Sunday, January 31, 2016

The Perfect Car

My youngest son is driving a 1999 Honda Civic with bald tires and a trunk full of rainwater. We decided a couple of months ago, even before he discovered the bog in the trunk, that we need to get him into a newer and more reliable vehicle, and I’m happy to help with this. It’s only fair. I helped his older siblings with cars when they were his age. I have one caveat when I help my children with cars:  if you want financial help from me to buy and/or maintain a car then it has to be a Honda. I know and love Hondas. They go for a long time before they need any repairs, and when they do need repairs the cost is reasonable. My daughter once asked me if I would disown her if she bought a car that wasn’t a Honda. I paused to think about that. “Mom?” She sounded worried. Her present car is not a Honda and she is still in the will, but she takes care of the car of course.

While there might be advantages to having a car that can double as a fishing hole, I can’t say that I know what those are. I’m praying that the 1999 will hang in there for us for a few more weeks until we find the perfect used car for my son. I have alerted the local dealership that we are in the market, and have given my saleswoman the parameters:  Honda Civic, Fit, or Accord; 2008 or newer; less than 110,000 miles; $10,000 limit on cost; no mice living under the hood; vague scent of lavender wafting from the dashboard. This is completely doable. The saleswoman called last week to say she had just the vehicle – a 2009 Honda Fit with the scent of lavender. But it’s red. I explained to her that research shows that the police stop red cars far more often than any other color, and the driver of this car will be my precious multiculti son living in Oakland. We don’t want to invite trouble so red is out of the question. New parameter for her notes:  no red cars. Maybe we could find one with a cloak of invisibility. That would be cool, huh?

Every day I go onto and look at Hondas inhabiting my corner of the universe. Yesterday I found a strong candidate at a dealership in San Rafael. It’s a blue 2007 Honda Fit. I loved this car the instant I saw it on I love it because it’s my car; or would be if my car was for sale. I drive a blue 2007 Honda Fit. This caused me to consider if I should give my car to my son and buy myself a new one. The problem with that scenario is that I love my car and I want to drive it forever. Even thinking about giving my car away made me feel like crying. Is this what is meant by “the soul of the machine”? I am one with the soul of my car. I mean, well, for one, they don’t make the Fit in this fantastic electric blue color anymore. When I purchased my Fit, I entered my blue period. I ran out and bought a blue water bottle, blue boots, a blue travel coffee cup, and a blue jacket. When I shopped for clothing, I came home with blue dresses, shirts, socks, and underwear. (Seriously, who buys underpants to match their car?) I have never left my blue period—I’m still there. Blue post-its and stationary. Blue dishes and napkins. Blue breakfast smoothie every morning. Recently, when my husband bought a red bath towel, I demanded that he return it to the store because it clashed. “Really? Clashes with what? What color should I get instead, pray tell?” he asked in frustration. “How about blue?” I suggested; as if I was going to park the car in the bathroom to match.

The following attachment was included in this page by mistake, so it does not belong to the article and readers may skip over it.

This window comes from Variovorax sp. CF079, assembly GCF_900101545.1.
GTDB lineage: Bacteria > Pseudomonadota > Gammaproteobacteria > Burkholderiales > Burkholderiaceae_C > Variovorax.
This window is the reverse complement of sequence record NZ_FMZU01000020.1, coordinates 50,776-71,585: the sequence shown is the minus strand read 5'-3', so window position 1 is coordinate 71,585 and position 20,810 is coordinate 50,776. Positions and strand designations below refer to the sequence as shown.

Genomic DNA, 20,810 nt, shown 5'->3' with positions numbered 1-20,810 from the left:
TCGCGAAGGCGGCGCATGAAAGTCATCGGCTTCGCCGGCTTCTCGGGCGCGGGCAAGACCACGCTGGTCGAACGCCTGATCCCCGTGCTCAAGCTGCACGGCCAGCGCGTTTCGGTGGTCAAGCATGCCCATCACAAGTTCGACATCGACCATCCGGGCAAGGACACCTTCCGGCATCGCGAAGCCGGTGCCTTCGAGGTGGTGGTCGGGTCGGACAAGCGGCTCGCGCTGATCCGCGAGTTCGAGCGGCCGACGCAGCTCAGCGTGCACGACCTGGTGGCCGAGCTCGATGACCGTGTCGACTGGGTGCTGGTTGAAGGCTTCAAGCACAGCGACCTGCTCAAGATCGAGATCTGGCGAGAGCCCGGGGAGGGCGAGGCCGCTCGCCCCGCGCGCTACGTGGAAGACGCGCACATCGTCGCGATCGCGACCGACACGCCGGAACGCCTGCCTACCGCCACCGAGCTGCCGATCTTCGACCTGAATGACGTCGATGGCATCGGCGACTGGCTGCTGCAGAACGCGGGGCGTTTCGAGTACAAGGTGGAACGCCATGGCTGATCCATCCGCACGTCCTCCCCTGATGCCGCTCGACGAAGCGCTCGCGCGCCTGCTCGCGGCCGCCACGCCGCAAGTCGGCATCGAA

I emailed a link to the blue Fit I saw online yesterday to my son. I half expect him to email back, “Mom, is that your car?” Is it too weird for a 20-something young man to drive the same kind of car as his mother? What if it’s a super terrific kind of car? Then it’s OK, right? Rest assured he won’t run out and buy blue underwear if he starts driving a blue Fit. (He’s a grown man, so I have no business discussing his underwear, even though I changed his diapers at one time.) I wonder if the obsession with color-coordinating with one’s car is a feature of owning a Fit. Maybe I can get National Science Foundation grant funding to conduct a research study.

I feel confident that we will buy him the perfect car in the near future. I just hope it happens before the 1999 spontaneously combusts, begins growing mushrooms, pops its tires, or starts hatching fish. Salmon would be nice. Except they are not blue.

Sunday, January 24, 2016

Attention Span of a Goldfish

So this happened. Microsoft conducted a study on the impact on people of media usage, and concluded that the average attention span of the typical North American media user is eight seconds. This is less than the attention span of a goldfish (at nine seconds), which means that if you are an average media-user, and you try to do a stare-off with a goldfish, you will look away first. This will happen not because the goldfish intimidates you, but because you will be distracted sooner than the goldfish. How does one measure the attention span of a goldfish, anyway? Maybe you see how long the goldfish looks at the treasure chest before it swims over to the castle. And if the scientist has a shorter attention span than the goldfish, then wouldn’t the scientist get distracted before the goldfish swims to the castle? I need to have a seaweed snack.